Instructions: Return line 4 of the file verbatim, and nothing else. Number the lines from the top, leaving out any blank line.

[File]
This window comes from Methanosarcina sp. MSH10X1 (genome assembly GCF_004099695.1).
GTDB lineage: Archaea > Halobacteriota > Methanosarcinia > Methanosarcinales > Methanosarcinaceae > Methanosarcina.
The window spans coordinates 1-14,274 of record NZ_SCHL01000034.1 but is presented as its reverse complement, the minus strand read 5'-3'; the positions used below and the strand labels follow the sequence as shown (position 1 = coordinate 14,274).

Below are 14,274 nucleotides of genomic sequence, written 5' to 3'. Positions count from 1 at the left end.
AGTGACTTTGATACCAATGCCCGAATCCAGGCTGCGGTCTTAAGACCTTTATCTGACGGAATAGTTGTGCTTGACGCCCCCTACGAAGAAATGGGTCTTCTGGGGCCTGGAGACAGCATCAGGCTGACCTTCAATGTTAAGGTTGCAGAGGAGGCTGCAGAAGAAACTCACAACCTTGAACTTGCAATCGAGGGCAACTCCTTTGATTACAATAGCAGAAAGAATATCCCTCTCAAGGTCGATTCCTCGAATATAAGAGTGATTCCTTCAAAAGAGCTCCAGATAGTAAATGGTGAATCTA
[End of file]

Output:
Below are 14,274 nucleotides of genomic sequence, written 5' to 3'. Positions count from 1 at the left end.